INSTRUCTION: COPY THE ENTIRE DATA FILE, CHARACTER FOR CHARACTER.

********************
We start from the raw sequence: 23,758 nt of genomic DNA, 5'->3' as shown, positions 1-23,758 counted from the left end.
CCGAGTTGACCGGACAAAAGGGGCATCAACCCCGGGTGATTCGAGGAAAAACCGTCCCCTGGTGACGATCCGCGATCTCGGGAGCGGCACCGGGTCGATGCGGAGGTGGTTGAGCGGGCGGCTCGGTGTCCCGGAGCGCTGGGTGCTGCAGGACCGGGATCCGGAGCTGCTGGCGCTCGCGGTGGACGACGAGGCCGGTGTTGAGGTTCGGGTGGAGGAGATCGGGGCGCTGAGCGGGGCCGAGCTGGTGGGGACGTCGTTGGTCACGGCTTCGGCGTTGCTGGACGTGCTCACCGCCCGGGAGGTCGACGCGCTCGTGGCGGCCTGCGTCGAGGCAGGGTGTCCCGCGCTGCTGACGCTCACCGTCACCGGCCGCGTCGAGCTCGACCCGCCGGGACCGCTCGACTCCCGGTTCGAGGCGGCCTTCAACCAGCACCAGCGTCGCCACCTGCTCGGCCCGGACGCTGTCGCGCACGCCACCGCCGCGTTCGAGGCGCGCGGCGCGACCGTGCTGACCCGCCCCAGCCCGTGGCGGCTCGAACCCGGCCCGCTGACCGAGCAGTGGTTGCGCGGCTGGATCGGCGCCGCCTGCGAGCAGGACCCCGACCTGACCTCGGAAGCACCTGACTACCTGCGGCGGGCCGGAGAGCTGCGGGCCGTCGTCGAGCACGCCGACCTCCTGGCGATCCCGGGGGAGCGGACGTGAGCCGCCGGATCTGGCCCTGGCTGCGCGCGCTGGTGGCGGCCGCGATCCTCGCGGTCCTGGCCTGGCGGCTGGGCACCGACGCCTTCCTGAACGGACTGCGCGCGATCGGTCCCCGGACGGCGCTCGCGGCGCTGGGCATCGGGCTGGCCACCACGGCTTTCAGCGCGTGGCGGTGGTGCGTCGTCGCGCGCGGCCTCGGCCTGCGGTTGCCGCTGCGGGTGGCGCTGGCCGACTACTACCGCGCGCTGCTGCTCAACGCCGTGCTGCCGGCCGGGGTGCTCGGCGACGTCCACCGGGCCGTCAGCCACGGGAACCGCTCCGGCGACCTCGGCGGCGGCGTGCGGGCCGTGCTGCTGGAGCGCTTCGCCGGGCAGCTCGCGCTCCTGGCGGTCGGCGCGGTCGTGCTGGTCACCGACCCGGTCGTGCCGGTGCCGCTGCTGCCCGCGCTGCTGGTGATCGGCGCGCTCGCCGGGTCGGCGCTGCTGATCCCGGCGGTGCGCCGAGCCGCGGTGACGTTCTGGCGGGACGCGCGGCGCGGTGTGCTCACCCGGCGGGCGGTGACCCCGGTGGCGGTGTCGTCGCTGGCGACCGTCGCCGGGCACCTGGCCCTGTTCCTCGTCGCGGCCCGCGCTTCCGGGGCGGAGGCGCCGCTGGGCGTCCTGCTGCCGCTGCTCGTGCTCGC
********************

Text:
We start from the raw sequence: 23,758 nt of genomic DNA, 5'->3' as shown, positions 1-23,758 counted from the left end.
CCGAGTTGACCGGACAAAAGGGGCATCAACCCCGGGTGATTCGAGGAAAAACCGTCCCCTGGTGACGATCCGCGATCTCGGGAGCGGCACCGGGTCGATGCGGAGGTGGTTGAGCGGGCGGCTCGGTGTCCCGGAGCGCTGGGTGCTGCAGGACCGGGATCCGGAGCTGCTGGCGCTCGCGGTGGACGACGAGGCCGGTGTTGAGGTTCGGGTGGAGGAGATCGGGGCGCTGAGCGGGGCCGAGCTGGTGGGGACGTCGTTGGTCACGGCTTCGGCGTTGCTGGACGTGCTCACCGCCCGGGAGGTCGACGCGCTCGTGGCGGCCTGCGTCGAGGCAGGGTGTCCCGCGCTGCTGACGCTCACCGTCACCGGCCGCGTCGAGCTCGACCCGCCGGGACCGCTCGACTCCCGGTTCGAGGCGGCCTTCAACCAGCACCAGCGTCGCCACCTGCTCGGCCCGGACGCTGTCGCGCACGCCACCGCCGCGTTCGAGGCGCGCGGCGCGACCGTGCTGACCCGCCCCAGCCCGTGGCGGCTCGAACCCGGCCCGCTGACCGAGCAGTGGTTGCGCGGCTGGATCGGCGCCGCCTGCGAGCAGGACCCCGACCTGACCTCGGAAGCACCTGACTACCTGCGGCGGGCCGGAGAGCTGCGGGCCGTCGTCGAGCACGCCGACCTCCTGGCGATCCCGGGGGAGCGGACGTGAGCCGCCGGATCTGGCCCTGGCTGCGCGCGCTGGTGGCGGCCGCGATCCTCGCGGTCCTGGCCTGGCGGCTGGGCACCGACGCCTTCCTGAACGGACTGCGCGCGATCGGTCCCCGGACGGCGCTCGCGGCGCTGGGCATCGGGCTGGCCACCACGGCTTTCAGCGCGTGGCGGTGGTGCGTCGTCGCGCGCGGCCTCGGCCTGCGGTTGCCGCTGCGGGTGGCGCTGGCCGACTACTACCGCGCGCTGCTGCTCAACGCCGTGCTGCCGGCCGGGGTGCTCGGCGACGTCCACCGGGCCGTCAGCCACGGGAACCGCTCCGGCGACCTCGGCGGCGGCGTGCGGGCCGTGCTGCTGGAGCGCTTCGCCGGGCAGCTCGCGCTCCTGGCGGTCGGCGCGGTCGTGCTGGTCACCGACCCGGTCGTGCCGGTGCCGCTGCTGCCCGCGCTGCTGGTGATCGGCGCGCTCGCCGGGTCGGCGCTGCTGATCCCGGCGGTGCGCCGAGCCGCGGTGACGTTCTGGCGGGACGCGCGGCGCGGTGTGCTCACCCGGCGGGCGGTGACCCCGGTGGCGGTGTCGTCGCTGGCGACCGTCGCCGGGCACCTGGCCCTGTTCCTCGTCGCGGCCCGCGCTTCCGGGGCGGAGGCGCCGCTGGGCGTCCTGCTGCCGCTGCTCGTGCTCGC